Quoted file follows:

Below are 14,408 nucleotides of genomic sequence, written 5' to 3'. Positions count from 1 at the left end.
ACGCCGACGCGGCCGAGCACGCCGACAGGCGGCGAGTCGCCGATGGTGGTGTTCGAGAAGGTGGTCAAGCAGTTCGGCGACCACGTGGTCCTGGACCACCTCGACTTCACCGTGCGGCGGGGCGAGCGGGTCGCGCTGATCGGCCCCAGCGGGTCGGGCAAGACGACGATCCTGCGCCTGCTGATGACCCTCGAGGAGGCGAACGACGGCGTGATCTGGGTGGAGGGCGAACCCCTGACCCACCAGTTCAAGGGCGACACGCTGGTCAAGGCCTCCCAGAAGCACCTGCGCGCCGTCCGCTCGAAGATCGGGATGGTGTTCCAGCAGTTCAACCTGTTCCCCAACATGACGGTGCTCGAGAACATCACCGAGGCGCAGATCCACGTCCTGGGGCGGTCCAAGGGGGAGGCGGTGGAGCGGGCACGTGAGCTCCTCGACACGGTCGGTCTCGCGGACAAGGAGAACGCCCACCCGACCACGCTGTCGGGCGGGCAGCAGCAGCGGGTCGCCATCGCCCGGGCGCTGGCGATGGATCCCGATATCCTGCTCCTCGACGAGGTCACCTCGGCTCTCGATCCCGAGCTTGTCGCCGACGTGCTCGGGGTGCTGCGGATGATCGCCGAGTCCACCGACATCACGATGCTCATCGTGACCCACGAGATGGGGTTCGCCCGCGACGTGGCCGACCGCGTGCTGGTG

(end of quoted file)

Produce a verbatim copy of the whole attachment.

Below are 14,408 nucleotides of genomic sequence, written 5' to 3'. Positions count from 1 at the left end.
ACGCCGACGCGGCCGAGCACGCCGACAGGCGGCGAGTCGCCGATGGTGGTGTTCGAGAAGGTGGTCAAGCAGTTCGGCGACCACGTGGTCCTGGACCACCTCGACTTCACCGTGCGGCGGGGCGAGCGGGTCGCGCTGATCGGCCCCAGCGGGTCGGGCAAGACGACGATCCTGCGCCTGCTGATGACCCTCGAGGAGGCGAACGACGGCGTGATCTGGGTGGAGGGCGAACCCCTGACCCACCAGTTCAAGGGCGACACGCTGGTCAAGGCCTCCCAGAAGCACCTGCGCGCCGTCCGCTCGAAGATCGGGATGGTGTTCCAGCAGTTCAACCTGTTCCCCAACATGACGGTGCTCGAGAACATCACCGAGGCGCAGATCCACGTCCTGGGGCGGTCCAAGGGGGAGGCGGTGGAGCGGGCACGTGAGCTCCTCGACACGGTCGGTCTCGCGGACAAGGAGAACGCCCACCCGACCACGCTGTCGGGCGGGCAGCAGCAGCGGGTCGCCATCGCCCGGGCGCTGGCGATGGATCCCGATATCCTGCTCCTCGACGAGGTCACCTCGGCTCTCGATCCCGAGCTTGTCGCCGACGTGCTCGGGGTGCTGCGGATGATCGCCGAGTCCACCGACATCACGATGCTCATCGTGACCCACGAGATGGGGTTCGCCCGCGACGTGGCCGACCGCGTGCTGGTG